Modi: India on track for a self-reliant defence sector

Prime Minister Narendra Modi on Friday said one of the country’s key goals under the Atmanirbhar Bharat (self-reliant India) campaign was to emerge as one of the most powerful militaries and develop a modern defence industry in the country on its own steam
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Published on Oct 16, 2021 12:08 AM IST
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ByRahul Singh, New Delhi

Prime Minister Narendra Modi on Friday said one of the country’s key goals under the Atmanirbhar Bharat (self-reliant India) campaign was to emerge as one of the most powerful militaries and develop a modern defence industry in the country on its own steam.

The steps taken by the government during the last seven years were driven by this self-reliance mantra, he said, and the “transparency, trust and technology-driven approach” that the defence sector is witnessing at the moment was never seen before.

“For the first time after Independence, big reforms are taking place in the defence sector. Instead of policies that were a hindrance, a single-window system has been put in place, leading to an increase in the industry’s confidence. Indian companies are looking for opportunities in the defence sector, and now the private sector and the government are working together to achieve the national security mission,” Modi said.

Policy changes have resulted defence exports shooting up to more than 325% over the last five years, he added.

The PM’s comments came while dedicating to the nation, on the occasion of Dussehra, seven new defence companies carved out of the now-dissolved Ordnance Factory Board (OFB). He said the new entities would play a critical role in helping the country cut down military imports in line with the vision of Atmanirbhar Bharat.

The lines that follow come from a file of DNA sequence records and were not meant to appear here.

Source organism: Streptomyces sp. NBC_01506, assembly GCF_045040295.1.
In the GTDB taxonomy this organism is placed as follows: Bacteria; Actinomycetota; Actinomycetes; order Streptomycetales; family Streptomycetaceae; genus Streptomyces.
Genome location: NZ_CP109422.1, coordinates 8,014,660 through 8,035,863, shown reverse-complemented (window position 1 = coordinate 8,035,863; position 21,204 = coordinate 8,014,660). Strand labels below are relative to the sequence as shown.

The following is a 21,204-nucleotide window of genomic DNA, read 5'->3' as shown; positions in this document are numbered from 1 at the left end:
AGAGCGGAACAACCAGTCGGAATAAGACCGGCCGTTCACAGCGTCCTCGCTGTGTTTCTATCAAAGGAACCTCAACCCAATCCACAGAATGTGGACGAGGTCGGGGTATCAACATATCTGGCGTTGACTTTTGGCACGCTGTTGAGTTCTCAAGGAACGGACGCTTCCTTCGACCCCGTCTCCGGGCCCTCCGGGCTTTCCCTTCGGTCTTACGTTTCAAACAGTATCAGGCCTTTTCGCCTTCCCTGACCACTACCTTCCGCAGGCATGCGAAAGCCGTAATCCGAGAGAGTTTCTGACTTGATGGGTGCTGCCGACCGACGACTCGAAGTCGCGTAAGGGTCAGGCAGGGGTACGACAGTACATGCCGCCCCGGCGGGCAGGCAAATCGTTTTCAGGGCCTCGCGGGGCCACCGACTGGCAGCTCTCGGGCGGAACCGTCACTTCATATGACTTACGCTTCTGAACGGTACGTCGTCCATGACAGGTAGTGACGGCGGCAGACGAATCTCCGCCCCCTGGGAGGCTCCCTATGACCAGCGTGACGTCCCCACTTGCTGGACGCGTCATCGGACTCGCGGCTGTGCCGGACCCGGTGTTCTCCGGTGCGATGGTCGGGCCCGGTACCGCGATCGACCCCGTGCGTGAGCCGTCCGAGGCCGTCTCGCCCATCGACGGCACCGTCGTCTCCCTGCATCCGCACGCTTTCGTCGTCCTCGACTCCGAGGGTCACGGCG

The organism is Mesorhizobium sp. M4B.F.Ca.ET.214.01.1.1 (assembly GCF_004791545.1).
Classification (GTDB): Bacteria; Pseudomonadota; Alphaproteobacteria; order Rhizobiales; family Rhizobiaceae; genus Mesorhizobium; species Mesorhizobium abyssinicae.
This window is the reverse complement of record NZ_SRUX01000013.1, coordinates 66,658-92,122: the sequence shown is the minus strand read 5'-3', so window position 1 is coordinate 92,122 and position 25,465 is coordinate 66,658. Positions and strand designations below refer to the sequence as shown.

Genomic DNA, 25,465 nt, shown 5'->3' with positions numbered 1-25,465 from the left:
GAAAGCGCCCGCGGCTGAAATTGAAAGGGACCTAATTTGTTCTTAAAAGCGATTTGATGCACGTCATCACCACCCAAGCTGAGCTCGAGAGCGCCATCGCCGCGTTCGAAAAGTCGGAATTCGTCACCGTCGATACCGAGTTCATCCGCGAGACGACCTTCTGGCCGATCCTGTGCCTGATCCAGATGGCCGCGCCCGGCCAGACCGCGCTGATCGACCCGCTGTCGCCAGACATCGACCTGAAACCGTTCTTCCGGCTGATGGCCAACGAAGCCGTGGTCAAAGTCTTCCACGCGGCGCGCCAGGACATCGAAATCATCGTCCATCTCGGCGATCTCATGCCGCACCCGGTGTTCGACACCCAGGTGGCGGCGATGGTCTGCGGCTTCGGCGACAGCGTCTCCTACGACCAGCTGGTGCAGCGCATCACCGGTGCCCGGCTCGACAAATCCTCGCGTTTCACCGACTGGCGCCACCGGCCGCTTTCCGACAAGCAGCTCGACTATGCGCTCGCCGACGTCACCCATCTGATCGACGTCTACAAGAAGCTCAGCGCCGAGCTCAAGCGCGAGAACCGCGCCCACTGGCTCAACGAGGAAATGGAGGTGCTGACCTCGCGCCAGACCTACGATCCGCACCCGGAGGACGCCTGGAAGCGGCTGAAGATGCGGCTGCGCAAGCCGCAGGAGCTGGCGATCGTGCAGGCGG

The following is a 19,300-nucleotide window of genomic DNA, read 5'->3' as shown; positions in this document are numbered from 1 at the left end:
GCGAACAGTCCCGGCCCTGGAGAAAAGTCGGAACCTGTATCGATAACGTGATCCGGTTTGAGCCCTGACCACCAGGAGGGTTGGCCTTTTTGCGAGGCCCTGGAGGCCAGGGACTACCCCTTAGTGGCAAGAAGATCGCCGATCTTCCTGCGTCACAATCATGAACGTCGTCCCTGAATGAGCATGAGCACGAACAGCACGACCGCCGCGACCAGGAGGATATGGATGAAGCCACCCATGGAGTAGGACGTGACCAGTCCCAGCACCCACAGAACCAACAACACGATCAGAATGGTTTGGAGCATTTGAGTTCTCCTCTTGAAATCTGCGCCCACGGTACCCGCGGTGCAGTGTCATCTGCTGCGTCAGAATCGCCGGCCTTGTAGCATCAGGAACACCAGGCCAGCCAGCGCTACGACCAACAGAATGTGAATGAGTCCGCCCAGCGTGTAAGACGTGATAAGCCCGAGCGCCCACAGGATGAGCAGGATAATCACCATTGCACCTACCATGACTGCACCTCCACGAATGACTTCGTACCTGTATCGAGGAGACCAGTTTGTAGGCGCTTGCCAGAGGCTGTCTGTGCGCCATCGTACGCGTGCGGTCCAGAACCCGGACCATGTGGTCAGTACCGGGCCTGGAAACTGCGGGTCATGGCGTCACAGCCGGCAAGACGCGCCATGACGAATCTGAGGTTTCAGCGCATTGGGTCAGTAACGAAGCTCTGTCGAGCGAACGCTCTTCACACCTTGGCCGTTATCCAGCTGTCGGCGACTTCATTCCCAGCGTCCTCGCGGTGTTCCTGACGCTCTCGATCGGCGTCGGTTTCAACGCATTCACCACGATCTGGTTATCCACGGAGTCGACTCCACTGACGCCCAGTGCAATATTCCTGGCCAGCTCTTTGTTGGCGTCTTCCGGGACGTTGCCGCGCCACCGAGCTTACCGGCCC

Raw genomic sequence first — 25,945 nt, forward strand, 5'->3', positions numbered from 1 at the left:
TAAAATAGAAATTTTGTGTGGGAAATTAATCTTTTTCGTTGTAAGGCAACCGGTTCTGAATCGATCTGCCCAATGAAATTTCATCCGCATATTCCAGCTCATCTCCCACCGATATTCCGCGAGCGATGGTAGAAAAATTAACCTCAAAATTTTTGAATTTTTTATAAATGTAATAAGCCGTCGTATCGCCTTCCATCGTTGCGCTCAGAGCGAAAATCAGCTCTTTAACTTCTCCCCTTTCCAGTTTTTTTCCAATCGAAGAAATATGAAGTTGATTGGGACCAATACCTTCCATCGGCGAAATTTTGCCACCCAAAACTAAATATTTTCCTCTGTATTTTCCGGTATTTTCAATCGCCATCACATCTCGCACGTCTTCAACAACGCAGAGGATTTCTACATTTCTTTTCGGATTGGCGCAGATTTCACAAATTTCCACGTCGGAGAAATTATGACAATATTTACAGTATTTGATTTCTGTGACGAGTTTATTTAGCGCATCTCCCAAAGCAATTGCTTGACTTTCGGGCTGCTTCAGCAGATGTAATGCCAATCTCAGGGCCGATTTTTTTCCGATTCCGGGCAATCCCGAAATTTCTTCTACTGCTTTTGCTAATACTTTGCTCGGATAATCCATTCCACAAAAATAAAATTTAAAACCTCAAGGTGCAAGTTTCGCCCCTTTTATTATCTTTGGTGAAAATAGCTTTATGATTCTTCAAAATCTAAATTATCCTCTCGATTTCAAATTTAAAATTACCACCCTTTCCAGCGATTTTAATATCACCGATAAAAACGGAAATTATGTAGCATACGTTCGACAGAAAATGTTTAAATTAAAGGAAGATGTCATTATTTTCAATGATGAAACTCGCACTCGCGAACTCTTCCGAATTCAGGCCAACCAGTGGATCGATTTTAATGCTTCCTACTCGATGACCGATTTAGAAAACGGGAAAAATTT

In the 21st century, the growth and brand value of any country or company will be determined by its research and innovation, Modi said.

“From software to the space sector; India’s growth, its new identity, is the biggest example of this (research and innovation). I ask all companies and these seven new firms to make research and innovation a part of their work culture,” he said.

“You have to not only match the big companies in the world, but also take lead in future technologies. That’s why it’s important that you have a new thinking, give maximum opportunities to research-oriented youth and give them freedom to think. I also ask Indian start-ups to be a part of this new journey in the defence sector.”

He said that while cost competitiveness was India’s strength, high quality and reliability should be the country’s identity.

Last month, in a public function in Aligarh, Modi said that India was shedding its image of being a major importer of military hardware and carving out an identity for itself as a defence exporter.

“I am confident that these seven companies will form a strong base for the military strength of the country in the times to come,” he said on Friday in a video address, adding that the corporatisation of OFB had been hanging fire for nearly two decades.

The Union Cabinet, headed Modi, cleared the board’s corporatisation in June with an aim to boost efficiency and competitiveness.

OFB, which earlier controlled 41 ordnance factories, has been split into seven government-owned entities that will produce ammunition and explosives, vehicles, weapons and equipment, troop comfort items, opto-electronics gear, parachutes and ancillary products. The government issued an order last month dissolving OFB with effect from October 1.